Chemistry – Materials

  • The branch of Chemisry that deals with the study of all the elements and the properties , preparations and applications of their compounds are called – InOrganic Chemistry
  • The branches of Chemistry that deals with all aspects of Carbon and its compounds are called – Organic Chemistry
  • The Chemistry that deals with the Theoretical and Mechanical aspects of Chemical reactions are called – Physical Chemistry
  • The branches of Chemistry involves the study of Chemical changes and reactions occurring with in living systems and in life process are called – Bio Chemistry
  • The study of constituents and their identification in Chemical subsistence is called – Analytical Chemistry
  • Analytical Chemistry can either be qualitative or quantitative in nature

Matter and Its Nature

  • Every thing in this Universe is made of materials ,which scientists have named “matter they have both mass and volume”.
  • Anything that occupies space and possess weight is termed matter.
  • The amount of matter contained in any object is known as its Mass.
  • Matter can neither be created nor be destroyed ,it can onlybe changed from one from to another.
  • Early Indian Philosophers classified matter in the form of „ 5 „ basic elements that is “ Panch Tatva”.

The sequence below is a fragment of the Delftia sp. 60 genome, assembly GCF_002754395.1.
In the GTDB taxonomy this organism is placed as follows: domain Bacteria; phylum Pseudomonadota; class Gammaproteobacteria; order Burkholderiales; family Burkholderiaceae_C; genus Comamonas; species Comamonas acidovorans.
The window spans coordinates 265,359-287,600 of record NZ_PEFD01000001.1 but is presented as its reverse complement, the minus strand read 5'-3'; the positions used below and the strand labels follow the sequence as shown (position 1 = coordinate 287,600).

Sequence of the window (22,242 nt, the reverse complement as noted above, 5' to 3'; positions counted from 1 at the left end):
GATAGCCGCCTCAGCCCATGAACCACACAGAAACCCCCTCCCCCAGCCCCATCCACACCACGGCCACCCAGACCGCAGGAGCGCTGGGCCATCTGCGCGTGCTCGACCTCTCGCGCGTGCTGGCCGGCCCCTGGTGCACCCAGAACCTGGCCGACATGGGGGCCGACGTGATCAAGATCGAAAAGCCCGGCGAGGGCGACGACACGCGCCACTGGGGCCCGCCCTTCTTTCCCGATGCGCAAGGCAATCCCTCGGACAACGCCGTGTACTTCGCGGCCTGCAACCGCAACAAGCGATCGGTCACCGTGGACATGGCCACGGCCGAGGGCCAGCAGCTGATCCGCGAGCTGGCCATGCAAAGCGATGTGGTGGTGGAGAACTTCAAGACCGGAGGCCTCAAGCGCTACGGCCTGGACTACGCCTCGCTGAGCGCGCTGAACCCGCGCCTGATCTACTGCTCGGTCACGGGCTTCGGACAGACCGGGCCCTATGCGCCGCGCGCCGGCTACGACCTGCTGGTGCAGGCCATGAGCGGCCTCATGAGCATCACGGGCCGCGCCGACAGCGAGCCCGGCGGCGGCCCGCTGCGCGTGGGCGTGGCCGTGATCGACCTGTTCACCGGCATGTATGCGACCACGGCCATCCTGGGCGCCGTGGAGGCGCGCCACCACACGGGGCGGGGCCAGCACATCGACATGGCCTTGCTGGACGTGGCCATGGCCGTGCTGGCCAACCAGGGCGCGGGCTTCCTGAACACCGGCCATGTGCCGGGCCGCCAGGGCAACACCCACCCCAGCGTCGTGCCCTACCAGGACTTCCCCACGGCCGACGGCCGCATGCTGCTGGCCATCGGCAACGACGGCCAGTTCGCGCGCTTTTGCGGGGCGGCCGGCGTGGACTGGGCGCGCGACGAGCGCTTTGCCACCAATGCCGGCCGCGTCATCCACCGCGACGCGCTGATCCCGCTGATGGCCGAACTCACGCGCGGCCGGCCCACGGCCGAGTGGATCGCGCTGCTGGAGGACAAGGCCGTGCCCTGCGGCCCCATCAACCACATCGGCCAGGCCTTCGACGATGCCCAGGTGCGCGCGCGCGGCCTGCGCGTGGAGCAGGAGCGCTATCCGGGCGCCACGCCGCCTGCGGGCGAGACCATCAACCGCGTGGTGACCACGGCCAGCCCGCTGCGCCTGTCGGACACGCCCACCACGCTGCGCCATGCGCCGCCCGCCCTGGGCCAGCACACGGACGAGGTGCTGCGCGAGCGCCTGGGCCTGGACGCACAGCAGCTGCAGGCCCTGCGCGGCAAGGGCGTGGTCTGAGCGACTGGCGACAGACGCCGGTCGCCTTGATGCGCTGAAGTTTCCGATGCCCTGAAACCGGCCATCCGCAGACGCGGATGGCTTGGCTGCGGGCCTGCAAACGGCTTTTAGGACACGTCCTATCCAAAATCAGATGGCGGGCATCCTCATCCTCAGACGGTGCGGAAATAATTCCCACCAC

• They are air,earth ,fire ,sky and water.
  • Modern Scientists classified two types based on their physical properties and chemical nature.
  • One way of classification of matter is into pure substances and mixtures.
  • Another way it is classified into elements, compounds and mixtures.

Physical nature of matter

  • Matter is made up of particles.
  • The particles are very small and have space between them.
  • The particles are continuously moving due to the kinetic energy.
  • As the temperature rises, the kinetic energy of the particles also increases ,and they move faster .
  • The particles of matter attract each other due to a force acting between them and keeps them together.
  • The strength of the force of attraction varies from one kind of matter to another

States of matter

  • The matter exist in three different states, such as solid, liquid and gas.
  • The states of matter arise due to the variation in the characteristics of the particles of matter.
  • The solids have a definite shape ,distinct boundaries ,fixed volumes and have neggligable compressibility.
  • They were difficult to change their shape.
  • The liquids have no fixed shapes but have a fixed volume.
  • Liquids flow and can change shape,they are not rigid built can be called fluid.
  • The solids, liquids and gases can diffuse in to liquids.
  • The rate of diffusion of liquids is higher than that of solids.
  • This is due to in liquid state,the particles move freely and have greater space between each others.
  • The gases are highly compressible than both solids and liquids.
  • The Liquified Petroleum gas (LPG) Cylinder and Oxygen supplied to hospitals in Cylender are compressed gases.